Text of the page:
Sunday, May 30, 2004

Back to the future

With apologies to any of you who might believe that the Almighty created the human being Perfect, I have to report that THERE IS A SERIOUS DESIGN FAULT IN THE HUMAN BACK.

Last weekend, in a flurry of 'Beloved Clara' anxiety, I spent three happy hours gardening. Monday morning I woke up and could hardly move. I've done nothing useful this week except lie on my back in 'Alexander Technique' pose trying to straighten out my spine, which isn't broken but feels as if it is. Back pain is vile. It not only scuppers you physically, but also mentally. I've written nothing (except Dulwich blog entry, pretending all was well!), read nothing, listened to nothing, been no further from the house than Waitrose (3 mins gentle stroll) and only watched one French film (Jean de Florette, which I've seen 5 times already).

When things get you down this way, you can become 'half in love with easeful death' - at least with the notion of an anaesthetic to knock you out for a few weeks. But there is one thing to live for. Music, of course.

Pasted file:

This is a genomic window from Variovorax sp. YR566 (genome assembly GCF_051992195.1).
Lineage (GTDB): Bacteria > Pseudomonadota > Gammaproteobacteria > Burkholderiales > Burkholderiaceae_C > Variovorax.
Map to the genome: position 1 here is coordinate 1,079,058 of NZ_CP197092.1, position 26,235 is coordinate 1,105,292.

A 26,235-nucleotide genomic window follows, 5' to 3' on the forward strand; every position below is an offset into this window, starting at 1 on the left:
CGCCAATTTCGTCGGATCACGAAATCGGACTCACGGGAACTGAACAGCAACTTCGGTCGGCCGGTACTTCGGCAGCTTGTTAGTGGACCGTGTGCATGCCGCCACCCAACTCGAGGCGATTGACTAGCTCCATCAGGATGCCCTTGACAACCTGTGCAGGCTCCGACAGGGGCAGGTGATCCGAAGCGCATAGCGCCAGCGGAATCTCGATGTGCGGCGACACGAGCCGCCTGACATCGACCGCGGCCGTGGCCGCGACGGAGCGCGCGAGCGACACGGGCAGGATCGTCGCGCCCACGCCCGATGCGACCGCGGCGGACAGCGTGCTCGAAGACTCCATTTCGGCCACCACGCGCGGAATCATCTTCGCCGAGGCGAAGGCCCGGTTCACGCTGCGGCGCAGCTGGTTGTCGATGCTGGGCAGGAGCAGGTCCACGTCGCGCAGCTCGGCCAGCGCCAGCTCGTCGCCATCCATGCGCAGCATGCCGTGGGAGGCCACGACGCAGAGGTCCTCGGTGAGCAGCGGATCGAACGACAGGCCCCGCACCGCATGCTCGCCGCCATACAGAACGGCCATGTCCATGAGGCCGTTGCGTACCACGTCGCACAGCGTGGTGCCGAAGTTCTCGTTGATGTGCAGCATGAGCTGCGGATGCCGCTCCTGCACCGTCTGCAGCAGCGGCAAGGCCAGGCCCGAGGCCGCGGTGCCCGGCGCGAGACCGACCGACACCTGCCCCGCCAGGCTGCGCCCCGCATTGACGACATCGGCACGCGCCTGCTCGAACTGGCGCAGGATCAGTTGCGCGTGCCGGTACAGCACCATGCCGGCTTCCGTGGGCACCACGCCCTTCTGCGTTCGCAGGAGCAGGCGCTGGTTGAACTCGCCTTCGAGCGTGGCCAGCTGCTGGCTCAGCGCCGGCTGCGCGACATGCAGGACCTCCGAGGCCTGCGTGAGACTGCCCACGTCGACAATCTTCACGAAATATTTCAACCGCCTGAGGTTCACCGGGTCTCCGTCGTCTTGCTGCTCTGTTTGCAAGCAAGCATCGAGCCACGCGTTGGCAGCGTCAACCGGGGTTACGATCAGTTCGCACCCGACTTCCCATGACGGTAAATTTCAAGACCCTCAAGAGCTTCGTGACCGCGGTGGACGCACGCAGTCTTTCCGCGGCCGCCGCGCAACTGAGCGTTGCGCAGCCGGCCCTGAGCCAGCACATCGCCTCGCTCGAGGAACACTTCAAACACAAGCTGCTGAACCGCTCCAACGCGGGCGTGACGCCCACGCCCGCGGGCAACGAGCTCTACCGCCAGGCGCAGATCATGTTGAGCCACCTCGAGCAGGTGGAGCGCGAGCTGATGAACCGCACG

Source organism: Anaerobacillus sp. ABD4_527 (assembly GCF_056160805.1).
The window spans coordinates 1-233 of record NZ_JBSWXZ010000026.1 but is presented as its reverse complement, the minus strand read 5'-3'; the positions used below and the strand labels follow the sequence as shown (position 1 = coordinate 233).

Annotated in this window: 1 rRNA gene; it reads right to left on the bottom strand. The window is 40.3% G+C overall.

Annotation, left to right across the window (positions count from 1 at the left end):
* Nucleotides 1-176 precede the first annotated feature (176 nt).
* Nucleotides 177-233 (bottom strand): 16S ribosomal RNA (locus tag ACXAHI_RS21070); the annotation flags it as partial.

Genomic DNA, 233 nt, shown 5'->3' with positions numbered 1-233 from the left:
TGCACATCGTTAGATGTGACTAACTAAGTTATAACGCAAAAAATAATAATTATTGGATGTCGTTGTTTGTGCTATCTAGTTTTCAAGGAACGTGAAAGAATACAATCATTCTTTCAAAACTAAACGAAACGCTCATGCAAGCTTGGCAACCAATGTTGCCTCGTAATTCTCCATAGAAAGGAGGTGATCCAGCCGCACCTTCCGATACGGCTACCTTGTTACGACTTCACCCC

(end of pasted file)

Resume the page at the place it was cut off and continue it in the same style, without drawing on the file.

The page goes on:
I've spent two hours this afternoon gritting my teeth and playing the piano. I've played through the Franck violin sonata to make sure I can still play it (yes!), brushing up the Debussy 'Clair de lune' (my party piece since 1981) and reading through some of my beloved Faure's abominably tricky nocturnes. Even if my back isn't better, my soul is on the mend. As long as there is music of such overwhelming beauty in the world, it's worth being here.

Having nothing better to do, besides practising, than surf the internet, I've just come across a blog by Alex Ross, music critic of The New Yorker, which is excellent - link under Music Friends. Alex, sorry you knew about my blog before I knew about yours, but better late than never!

Of course, one of the other things worth living for is good food. I've had some major successes with Nigella Lawson's recipes, especially the ones from 'Forever Summer'.

Actually, there's plenty to live for, isn't there!

Friday, May 21, 2004

Matzo pudding competition winner

Looks like nobody else knows how to make a matzo pudding any more than I do. But the prize goes to Marion Gedney of New York City, who e-mailed me to say that although she doesn't have a recipe, she thinks she knows what my father meant and hopes that it was supposed to be funny.

Marion is a clinical psychologist...

Marion, e-mail me your postal address and a CD will be on its way to you shortly!

Thursday, May 20, 2004

Glyndebourne, plus newsy bits